For the past five years, the Federal Aviation Administration has worked to establish regulations for drone operations, but its self-imposed deadline of Dec. 22, 2014 came and went. Due to this hold up, the United States is expecting 2015 to be a year full of drone talk, but will it also walk the walk?
Section 333 is a key initiative for the FAA in regards to the safety regulations for commercial applications of Unmanned Aerial Vehicles Systems. Overall, there is a wide ban on commercial drone use aside from the few exceptions made by the FAA this year. Controversial rules are set to be proposed in the coming months, passing from the FAA to congress.
The first FAA approved commercial drone flight took place in June 2014, over Alaska's North Slope by Aerovironment. People expected this to be the first of many commercial drone applications to receive approval, but since then the list of drone-exemptions lies at just 13 companies. These exemptions were carefully selected out of a pile of over 167 applications. On Tuesday, the first allowances for agricultural and real estate purposes were granted, adding to the short list of U.S. commercial drone permits.
The filmmaking industry saw the first major success in UAV exemptions from the FAA. Reasonably so, filmmakers sought drone approval for increased vantage points in cinematic photography. The exemption was granted by the FAA in regards that UAS provide an additional tool for the filmmaking industry, adding a greater degree of flexibility, which supplements the current capabilities offered by manned aircraft, according to the Summary Grant from the FAA to Aerial MOB.
Aerial MOB was one of five filmmaking exemptions granted on Sept, 25 2014. Shortly after, on Oct. 10, 2014 came Flying Cam LLC. Drone photography will expand movie horizons without an expenditure to match.
The next set of approval came from the FAA for aerial surveying from oil-flare inspections to mapping purposes at the end of 2014. On December 10, 2014, four companies received approval for commercial drone use by the FAA. Amongst the companies is Trimble Navigation, a holding in the ROBO Global index.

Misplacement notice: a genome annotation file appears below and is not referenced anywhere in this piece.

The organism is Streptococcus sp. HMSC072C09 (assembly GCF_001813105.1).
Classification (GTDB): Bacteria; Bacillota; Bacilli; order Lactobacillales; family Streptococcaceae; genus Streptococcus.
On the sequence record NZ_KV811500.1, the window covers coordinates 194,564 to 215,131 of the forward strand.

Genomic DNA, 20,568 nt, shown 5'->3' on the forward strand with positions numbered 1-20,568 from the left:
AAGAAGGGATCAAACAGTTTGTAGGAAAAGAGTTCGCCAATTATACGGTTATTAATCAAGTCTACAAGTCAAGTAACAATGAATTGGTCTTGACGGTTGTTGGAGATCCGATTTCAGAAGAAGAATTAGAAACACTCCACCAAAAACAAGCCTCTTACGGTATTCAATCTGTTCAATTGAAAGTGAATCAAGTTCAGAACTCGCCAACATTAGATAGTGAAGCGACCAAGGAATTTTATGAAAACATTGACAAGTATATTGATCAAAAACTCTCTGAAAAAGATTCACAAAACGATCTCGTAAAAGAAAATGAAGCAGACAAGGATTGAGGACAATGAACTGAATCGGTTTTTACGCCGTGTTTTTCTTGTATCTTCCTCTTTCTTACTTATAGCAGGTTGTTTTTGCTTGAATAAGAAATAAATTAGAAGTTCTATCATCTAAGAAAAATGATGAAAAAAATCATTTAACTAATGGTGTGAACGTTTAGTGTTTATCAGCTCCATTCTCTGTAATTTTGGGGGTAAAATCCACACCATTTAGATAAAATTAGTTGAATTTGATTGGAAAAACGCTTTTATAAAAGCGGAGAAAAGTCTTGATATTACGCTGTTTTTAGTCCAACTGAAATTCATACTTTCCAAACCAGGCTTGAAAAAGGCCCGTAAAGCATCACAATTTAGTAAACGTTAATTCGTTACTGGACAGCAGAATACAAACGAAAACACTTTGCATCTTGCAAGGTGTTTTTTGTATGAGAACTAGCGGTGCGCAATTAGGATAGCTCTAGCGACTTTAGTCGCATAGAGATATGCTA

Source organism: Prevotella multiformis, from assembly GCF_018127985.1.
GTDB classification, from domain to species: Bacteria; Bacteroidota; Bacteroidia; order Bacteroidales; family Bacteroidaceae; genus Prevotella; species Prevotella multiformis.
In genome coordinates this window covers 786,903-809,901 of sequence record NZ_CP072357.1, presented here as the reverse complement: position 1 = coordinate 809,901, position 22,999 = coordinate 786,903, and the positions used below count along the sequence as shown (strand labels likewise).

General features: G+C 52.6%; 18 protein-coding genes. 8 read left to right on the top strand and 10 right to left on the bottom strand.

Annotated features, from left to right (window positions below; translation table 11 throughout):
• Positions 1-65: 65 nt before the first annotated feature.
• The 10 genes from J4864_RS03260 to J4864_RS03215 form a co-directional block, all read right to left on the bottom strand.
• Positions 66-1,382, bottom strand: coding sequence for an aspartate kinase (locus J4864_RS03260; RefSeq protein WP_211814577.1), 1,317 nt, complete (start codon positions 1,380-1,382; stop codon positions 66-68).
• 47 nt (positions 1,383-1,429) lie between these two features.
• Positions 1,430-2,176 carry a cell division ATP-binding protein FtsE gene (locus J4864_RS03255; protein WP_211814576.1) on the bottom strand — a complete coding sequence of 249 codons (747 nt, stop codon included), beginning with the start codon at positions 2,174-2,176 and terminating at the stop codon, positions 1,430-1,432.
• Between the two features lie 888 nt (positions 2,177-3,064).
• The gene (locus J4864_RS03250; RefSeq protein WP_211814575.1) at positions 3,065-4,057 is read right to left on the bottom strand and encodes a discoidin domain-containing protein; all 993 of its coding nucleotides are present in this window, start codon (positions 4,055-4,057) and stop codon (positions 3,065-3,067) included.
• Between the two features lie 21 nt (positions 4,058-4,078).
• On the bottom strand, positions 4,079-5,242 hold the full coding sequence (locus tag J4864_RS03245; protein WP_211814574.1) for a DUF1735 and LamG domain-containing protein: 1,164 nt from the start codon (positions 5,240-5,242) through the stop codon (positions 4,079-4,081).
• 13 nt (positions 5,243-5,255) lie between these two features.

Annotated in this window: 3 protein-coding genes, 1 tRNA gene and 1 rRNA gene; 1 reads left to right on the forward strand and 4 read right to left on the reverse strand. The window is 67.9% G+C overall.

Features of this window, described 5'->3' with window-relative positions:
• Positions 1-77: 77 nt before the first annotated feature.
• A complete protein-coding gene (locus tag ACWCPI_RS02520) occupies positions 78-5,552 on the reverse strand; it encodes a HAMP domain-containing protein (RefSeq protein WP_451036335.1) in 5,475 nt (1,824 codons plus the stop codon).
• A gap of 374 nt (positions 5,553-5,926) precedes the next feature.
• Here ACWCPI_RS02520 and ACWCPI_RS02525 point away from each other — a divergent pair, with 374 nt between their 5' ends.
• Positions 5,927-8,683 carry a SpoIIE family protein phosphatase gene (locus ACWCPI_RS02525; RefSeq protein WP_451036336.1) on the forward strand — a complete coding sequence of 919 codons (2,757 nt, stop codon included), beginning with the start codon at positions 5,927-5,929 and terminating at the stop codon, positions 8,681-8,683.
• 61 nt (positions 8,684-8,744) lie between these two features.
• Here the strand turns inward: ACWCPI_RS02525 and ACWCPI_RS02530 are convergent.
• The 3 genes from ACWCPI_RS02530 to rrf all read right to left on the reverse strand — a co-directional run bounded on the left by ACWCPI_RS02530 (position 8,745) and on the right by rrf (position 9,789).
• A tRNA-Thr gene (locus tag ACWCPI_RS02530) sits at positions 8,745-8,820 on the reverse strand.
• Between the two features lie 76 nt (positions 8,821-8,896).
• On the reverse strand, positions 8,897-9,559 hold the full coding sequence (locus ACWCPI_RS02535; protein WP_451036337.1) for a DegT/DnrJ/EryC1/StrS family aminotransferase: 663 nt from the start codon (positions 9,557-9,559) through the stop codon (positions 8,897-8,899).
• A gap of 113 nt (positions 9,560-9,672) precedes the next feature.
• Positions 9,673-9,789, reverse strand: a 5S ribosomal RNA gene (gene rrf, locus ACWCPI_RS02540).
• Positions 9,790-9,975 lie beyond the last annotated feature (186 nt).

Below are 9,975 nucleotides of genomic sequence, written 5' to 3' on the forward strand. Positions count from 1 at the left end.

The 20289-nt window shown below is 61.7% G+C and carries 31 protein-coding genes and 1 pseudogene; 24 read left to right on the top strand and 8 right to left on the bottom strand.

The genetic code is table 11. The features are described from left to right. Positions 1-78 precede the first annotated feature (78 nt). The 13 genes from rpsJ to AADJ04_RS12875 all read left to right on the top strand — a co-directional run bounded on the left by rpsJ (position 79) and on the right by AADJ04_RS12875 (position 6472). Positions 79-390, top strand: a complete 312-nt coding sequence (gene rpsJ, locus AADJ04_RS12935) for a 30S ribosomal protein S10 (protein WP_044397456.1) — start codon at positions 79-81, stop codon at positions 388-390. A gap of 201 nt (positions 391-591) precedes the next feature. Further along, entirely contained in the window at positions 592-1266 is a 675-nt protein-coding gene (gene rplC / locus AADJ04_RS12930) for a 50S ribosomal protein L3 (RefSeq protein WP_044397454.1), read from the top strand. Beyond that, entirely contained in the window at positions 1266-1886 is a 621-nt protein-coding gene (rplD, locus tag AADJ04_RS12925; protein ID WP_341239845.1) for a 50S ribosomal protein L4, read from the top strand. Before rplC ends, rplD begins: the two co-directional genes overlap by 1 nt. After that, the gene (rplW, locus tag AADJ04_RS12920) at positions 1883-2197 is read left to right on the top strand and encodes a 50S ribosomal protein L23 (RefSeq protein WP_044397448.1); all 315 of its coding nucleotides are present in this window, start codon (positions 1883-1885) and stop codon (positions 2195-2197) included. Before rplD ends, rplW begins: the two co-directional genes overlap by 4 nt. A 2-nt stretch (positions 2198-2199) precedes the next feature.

Trimble's approval is for a 5.5 pound drone that will take precise digital photographs for surveying purposes. VDOS will use drones for Shell Oil inspection in the Gulf of Mexico, Clayco construction sites surveying and lastly, Woolpert will use 15-foot drones in support of mapping rural Ohio and Mississippi. Each of these applications must meet the FAA drone safety rules, only operating at least five miles from the nearest airport and weighing under 55 pounds.
Agricultural and Real Estate
There's been talk about the potential benefits for aerial photography for farming and insurance claim purposes but only on January 6, 2015 did the first company in each realm receive approval for drone use.
Advanced Aviation Solutions will use UAVS for farmland surveying. Through aerial eyes, the company will use drone photography for insight on crop health, watching for pest invasion and performing precision farming. This first agricultural approval has the ability to pave the road for a revolutionized world of farming in terms of decreased expenses and giving farmers a new look on old land.
According to the FAA statement on the grant for real estate photography, the exemption permits Tierra Antigua Realty fly a Phantom 2 Vision + quadcopter to enhance academic community awareness and augment real estate listing videos.
With commercial drone exemptions only continuing to grow in the coming year, the U.S. will slowly but surely begin to capitalize on the Association for Unmanned Vehicle Systems International's estimated $10 billion economic benefits and job creation to come with commercial drone expansion. While we can expect a long road ahead before drones and airplanes are happily sharing the skies, it will surely be an interesting ride.
By: Erica Allaby, Content Manager, ROBO Global